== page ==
There’s optimism heading into 2023 for the S&P 500 and after a forgettable 2022, it’s justified. However, that could just be short-term positivity since the long-term prospects still reveal a lot of unknowns.
As history shows, downside in the S&P 500 is not common in consecutive years. Therefore, a 2023 bounce seems like the optimal play for long and short-term investors with the expectation that the U.S. Federal Reserve will stop raising interest rates.
After all, expecting more downside could have serious ramifications for the stock market. History is another indication of this, with financial crises occurring after consecutive down years.
“Consecutive down years are rare for US stocks, so after this year’s drop, there’s only a low probability they will decline again in 2023,” a said. “Yet if they do, history shows that investors will have to brace for another very unpleasant 12 months.”
“Since 1928, the S&P 500 Index has only fallen for two straight years on four occasions: The Great Depression, World War II, the 1970s oil crisis and the bursting of the dot-com bubble at the start of this century,” the report added.
With the end of 2022 in sight, the stock market is starting to show signs of upside already. Two companies, Nike and FedEx, showed positive earnings, which could be a harbinger of what’s to come: better-than-expected earnings.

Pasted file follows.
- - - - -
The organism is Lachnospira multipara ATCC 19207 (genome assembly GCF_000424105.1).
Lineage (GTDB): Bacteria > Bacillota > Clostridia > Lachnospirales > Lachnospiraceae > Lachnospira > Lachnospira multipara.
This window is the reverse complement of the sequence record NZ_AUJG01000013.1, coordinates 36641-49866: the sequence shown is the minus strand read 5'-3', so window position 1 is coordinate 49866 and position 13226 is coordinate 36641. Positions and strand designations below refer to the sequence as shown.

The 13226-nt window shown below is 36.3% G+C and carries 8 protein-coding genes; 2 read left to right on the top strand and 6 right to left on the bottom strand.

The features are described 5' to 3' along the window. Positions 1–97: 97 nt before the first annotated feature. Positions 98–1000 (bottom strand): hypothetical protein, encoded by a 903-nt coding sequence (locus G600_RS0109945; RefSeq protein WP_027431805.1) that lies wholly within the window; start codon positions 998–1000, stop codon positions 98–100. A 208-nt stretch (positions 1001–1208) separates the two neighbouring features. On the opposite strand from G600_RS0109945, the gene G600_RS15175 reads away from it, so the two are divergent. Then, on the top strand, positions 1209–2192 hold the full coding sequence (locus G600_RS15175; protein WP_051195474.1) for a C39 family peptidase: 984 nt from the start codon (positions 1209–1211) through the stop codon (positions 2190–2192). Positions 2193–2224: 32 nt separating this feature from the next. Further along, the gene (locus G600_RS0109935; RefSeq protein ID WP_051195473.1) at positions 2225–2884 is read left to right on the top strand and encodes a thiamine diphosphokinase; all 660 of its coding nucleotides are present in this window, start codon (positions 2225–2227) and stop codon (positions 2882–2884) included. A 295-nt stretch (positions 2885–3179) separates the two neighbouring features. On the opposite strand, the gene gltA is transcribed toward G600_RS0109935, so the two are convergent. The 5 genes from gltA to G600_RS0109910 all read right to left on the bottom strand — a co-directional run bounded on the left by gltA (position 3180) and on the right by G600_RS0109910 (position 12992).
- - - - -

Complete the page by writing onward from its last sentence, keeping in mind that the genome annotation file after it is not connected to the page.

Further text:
“We got sort of oversold and I think the market was looking for an excuse to rally, and the Nike and FedEx number provided that,” said Sam Stovall, chief investment strategist at CFRA Research, via a . “I really question, however, if this is something that’s going to be long-lasting.”
Choosing a Side
When it comes to trading the S&P 500, investors don’t have to wait idly and buy the dips, then wait for the next bullish move higher. Advanced investors can trade both bullish and bearish moves using Direxion Investments’ leveraged exchange-traded funds (ETFs).
Whether it’s short-term strength or eventual weakness in the long-term, traders can play both sides of the S&P 500. When the S&P 500 rises, traders can play to the upside with thrice the leverage using the )+.
To profit on the downside in the short term, traders can use the )+. Opposite of SPXL, SPXS seeks daily investment results equal to 300% of the inverse of the daily performance of the S&P 500 Index.
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